Some time ago the Foundation hired an Administrator, who is now employed full-time, in acknowledgment of the need for such a skills base. I am happy to say that our Adminstrator and Secretary Pat Campbell has become an indispensable part of the Foundation. She continues to prove her merit by making things happen with no geek input! We cannot necessarily add staff at will, however, because we don't want to be one of those non-profits that exists to pay exorbitant salaries to its management for very little reason. Contributions should primarily go towards funding the mission.
There are many other areas in which we are stretched, and perhaps surprisingly many of those roles do not require much in the way of geek skills. Our Treasurer, dealing valiantly with increasing volumes of financial data as our operations grow, could certainly use assistance. We need help with marketing, to encourage people to join and pay subscriptions for the privilege of being associate members of the Foundation. When the updated web site technology is deployed (still some way off, but definitely more than a gleam in the chairman's eye thanks to the efforts of Jesse Noller) we will also need people who can manage the large and growing volume of content.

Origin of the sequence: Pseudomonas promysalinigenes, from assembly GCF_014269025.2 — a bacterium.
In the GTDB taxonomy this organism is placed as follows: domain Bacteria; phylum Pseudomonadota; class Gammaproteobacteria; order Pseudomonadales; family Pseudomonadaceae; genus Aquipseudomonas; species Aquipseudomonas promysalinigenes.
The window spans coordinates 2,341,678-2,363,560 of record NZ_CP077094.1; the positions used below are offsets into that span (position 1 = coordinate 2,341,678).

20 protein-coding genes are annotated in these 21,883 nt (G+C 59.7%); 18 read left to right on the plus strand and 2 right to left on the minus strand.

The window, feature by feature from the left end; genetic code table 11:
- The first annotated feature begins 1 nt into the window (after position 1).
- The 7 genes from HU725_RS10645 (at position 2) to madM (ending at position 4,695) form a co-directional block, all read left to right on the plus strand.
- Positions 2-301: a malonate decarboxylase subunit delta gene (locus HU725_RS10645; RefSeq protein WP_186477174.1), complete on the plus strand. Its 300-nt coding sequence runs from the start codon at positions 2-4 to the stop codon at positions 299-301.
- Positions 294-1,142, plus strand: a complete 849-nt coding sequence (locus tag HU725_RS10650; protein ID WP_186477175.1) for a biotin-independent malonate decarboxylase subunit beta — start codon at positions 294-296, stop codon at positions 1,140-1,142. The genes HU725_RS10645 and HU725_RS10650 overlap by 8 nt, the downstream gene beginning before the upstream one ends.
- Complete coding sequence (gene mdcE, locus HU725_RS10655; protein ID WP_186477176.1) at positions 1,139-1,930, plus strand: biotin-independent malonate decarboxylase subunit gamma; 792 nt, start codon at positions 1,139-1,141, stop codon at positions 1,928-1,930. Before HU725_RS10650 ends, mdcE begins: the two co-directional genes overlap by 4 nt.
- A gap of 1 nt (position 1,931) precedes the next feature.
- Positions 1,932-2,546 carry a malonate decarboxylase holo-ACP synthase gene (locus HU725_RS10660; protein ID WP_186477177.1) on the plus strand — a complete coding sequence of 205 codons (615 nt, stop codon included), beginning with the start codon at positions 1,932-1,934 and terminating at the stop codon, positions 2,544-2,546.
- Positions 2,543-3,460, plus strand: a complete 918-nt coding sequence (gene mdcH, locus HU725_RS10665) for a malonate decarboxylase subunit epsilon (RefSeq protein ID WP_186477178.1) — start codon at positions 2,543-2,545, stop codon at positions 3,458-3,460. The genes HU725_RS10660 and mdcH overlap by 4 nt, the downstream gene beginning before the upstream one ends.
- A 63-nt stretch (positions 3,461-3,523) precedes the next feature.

All this is exceptionally good news for anyone in the "open source industry," and people with Python skills in particular. Python is so hot now it's difficult to believe. Major companies have stood inline to join up as PyCon sponsors, and the money this has brought in helps us to keep the cost down. People are looking for Python training at many different levels, and need help establishing programming best practices and the like if training is not your métier.
The Python community as a whole is such an incredible resource that it's difficult to imagine a skill we might need that someone doesn't possess in at least some measure. But maybe it's time to admit that in reality in job X we could probably only deliver 79% of the performance we would like to, and that has to address specific functions. If we can find a volunteer for Job X we release a developer to program; if the volunteer only happens to do an 80% job that's still a win.
* No, none at all, sorry. PyCon has been turning people away for weeks now.
This post has been in draft for some time, hence the screwy dateline. Don't ask me why Blogger does this.